I’ve been looking through the source lately wondering if I’d be able to use the engine to implement a game idea I had a few years back that relies on special handling of physics. I tried implementing the idea in Cryengine a few years back to moderate success, but wasn’t able to finish and consolidate everything I had done due to the closed source nature of that engine’s physics library.
The game I’d like to make is space-inspired. Existing code in various engines treat that idea as mostly all or nothing relying on sci-fi aspects like artificial gravity zones amongst a microgravity area as a way to design a game. What I’m looking to do is treat a blank Unreal level as a microgravity physics set where entities within that level create or interact with unique physics subsets. Gameplay is derived from actions within those subsets and moving from one subset to another.
From what I found trying this out with Cryengine, the easiest way to program this was to let an individual game object keep track of what it should be doing according to the rules of the physics subset it thought it should belong to. On that object’s update each frame, I tested to see if it should remain in that subset or transition to another. Depending on that test’s results some generic physics calculations determined where that object should be during the current frame and used whatever workaround I had (generally teleportation just to visualize the mechanic and ensure it was being calculated the way I expected) to update the object’s position.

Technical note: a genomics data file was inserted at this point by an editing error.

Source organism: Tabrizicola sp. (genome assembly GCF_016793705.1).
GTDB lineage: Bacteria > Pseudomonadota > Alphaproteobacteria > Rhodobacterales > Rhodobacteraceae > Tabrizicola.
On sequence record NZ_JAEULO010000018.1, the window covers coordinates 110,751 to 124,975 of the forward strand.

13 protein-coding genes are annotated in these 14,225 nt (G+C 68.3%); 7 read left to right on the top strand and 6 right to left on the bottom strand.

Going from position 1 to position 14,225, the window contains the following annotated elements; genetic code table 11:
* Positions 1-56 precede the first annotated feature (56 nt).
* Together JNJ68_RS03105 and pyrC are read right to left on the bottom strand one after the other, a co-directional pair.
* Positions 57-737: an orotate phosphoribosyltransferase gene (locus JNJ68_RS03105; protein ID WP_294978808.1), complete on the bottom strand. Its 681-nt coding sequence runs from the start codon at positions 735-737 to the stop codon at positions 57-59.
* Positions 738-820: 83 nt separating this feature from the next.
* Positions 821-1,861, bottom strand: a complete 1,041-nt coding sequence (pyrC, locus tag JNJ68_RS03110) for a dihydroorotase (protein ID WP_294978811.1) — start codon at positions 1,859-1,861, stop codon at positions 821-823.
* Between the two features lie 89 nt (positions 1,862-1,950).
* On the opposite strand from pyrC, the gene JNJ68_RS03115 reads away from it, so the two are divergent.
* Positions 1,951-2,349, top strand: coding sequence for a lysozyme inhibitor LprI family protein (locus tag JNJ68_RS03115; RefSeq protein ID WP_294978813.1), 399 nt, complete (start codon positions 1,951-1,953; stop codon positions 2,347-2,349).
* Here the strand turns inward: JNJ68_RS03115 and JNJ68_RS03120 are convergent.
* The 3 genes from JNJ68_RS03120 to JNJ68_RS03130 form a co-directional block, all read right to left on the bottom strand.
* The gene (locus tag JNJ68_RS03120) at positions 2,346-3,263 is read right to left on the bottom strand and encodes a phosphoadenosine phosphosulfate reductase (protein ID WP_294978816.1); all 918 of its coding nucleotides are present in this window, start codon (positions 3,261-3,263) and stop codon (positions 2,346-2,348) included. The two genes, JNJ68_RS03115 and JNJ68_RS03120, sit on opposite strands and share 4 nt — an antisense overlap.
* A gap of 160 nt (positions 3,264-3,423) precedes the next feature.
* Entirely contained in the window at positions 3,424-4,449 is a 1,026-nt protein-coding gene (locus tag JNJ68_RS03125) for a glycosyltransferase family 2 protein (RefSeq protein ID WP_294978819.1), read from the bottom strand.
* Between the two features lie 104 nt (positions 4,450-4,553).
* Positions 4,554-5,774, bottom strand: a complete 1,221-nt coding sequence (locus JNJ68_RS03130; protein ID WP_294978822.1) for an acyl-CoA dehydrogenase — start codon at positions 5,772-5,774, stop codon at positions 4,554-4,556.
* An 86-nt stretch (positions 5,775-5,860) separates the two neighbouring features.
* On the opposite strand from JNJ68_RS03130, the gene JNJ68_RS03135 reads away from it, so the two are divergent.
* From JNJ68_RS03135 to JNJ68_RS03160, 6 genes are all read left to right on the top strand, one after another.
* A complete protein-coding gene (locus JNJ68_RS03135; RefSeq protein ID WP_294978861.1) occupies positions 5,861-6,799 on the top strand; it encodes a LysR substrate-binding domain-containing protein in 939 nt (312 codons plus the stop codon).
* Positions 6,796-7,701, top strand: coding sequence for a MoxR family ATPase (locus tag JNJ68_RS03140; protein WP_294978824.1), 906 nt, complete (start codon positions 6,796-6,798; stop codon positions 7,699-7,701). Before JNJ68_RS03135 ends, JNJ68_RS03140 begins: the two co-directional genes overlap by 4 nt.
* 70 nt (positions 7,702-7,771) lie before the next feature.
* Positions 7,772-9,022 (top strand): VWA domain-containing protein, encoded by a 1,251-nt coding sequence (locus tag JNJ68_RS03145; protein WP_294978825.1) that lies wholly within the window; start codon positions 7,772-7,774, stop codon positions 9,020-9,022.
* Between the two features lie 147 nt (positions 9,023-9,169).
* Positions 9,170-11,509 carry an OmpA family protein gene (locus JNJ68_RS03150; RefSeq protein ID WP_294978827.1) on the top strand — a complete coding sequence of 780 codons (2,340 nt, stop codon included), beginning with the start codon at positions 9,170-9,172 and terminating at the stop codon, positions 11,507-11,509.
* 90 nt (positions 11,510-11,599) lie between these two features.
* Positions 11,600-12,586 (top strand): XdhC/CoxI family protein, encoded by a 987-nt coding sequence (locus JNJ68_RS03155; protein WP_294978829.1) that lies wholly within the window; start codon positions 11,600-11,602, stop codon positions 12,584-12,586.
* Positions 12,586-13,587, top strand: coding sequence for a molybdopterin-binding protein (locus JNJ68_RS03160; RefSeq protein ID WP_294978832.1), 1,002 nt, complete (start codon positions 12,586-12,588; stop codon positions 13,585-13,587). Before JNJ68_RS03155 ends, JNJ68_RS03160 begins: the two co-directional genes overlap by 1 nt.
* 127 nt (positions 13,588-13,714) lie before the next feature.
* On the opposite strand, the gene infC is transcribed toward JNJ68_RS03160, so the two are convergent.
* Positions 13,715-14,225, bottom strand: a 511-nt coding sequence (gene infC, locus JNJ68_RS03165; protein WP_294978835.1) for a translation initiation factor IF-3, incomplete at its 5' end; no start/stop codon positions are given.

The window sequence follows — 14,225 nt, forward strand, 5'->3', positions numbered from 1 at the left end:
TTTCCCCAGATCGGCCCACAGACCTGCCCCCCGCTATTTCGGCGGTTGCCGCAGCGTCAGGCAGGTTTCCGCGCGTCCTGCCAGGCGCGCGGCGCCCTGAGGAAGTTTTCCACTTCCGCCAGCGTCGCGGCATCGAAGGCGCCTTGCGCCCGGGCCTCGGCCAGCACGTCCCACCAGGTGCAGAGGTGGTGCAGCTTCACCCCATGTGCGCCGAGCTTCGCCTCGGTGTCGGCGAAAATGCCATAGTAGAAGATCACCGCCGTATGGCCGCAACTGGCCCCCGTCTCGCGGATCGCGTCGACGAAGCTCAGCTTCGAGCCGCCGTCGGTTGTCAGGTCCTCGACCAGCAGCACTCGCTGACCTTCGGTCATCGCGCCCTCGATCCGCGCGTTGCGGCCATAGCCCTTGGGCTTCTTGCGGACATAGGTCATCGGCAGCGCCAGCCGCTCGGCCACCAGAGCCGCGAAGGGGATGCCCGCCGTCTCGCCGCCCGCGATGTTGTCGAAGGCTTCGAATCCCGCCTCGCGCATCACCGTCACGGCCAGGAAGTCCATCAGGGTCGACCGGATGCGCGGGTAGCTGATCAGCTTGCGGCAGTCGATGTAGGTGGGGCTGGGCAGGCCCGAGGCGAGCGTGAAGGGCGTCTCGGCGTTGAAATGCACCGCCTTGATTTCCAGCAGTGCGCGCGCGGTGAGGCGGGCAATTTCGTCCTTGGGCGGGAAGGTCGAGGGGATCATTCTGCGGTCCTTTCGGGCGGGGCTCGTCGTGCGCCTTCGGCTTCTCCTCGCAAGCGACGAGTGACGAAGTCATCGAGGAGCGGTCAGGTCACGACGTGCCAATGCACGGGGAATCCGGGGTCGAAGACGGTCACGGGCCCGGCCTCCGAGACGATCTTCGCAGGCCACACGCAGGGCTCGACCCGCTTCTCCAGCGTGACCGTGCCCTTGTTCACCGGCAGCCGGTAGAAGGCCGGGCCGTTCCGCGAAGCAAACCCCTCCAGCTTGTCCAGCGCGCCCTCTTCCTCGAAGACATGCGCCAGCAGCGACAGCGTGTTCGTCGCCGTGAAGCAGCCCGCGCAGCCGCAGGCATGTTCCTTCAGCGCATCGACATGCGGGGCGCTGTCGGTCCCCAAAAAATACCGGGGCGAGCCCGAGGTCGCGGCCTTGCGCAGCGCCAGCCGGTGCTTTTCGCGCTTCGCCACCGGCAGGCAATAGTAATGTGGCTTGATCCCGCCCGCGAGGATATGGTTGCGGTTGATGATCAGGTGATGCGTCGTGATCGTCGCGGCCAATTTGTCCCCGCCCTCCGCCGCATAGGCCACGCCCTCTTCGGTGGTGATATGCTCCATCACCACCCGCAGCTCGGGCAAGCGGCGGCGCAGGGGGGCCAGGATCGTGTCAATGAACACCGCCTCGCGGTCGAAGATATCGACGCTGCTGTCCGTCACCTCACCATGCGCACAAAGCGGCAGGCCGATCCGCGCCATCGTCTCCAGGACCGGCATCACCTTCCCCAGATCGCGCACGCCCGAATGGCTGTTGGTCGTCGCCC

In a pure simulation sense, it doesn’t make much sense to allow a game object to figure out where it should physically be, but I also needed this information for the game object to perform its function as part of the game. For instance, if an actor suddenly found itself under gravity on a planetoid of some sorts, the actor could start playing a [tumble] animation while orienting its skeleton to the newly perceived up vector. I’m sure that with enough thought and experimentation that a faster engineering design could be worked out, but that’s not really the bit I’m interested in at the moment.
The thing that kept me from finishing the design was that Cryengine’s physics library was closed source and I was only able to control simulated objects in a way that Crytek assumed a game would need. Looking at Unreal’s source and reading up on some answer hub questions suggest that I would run into the same kind of problem with PhysX. However, even though Unreal 4 uses the PhysX library to crunch numbers, I see that there’s source code I could possibly override or hook into. Is anyone familiar enough with the physics code to know if what I’m wanting to do is possible or is the implementation essentially just wrapper code translating typedefs?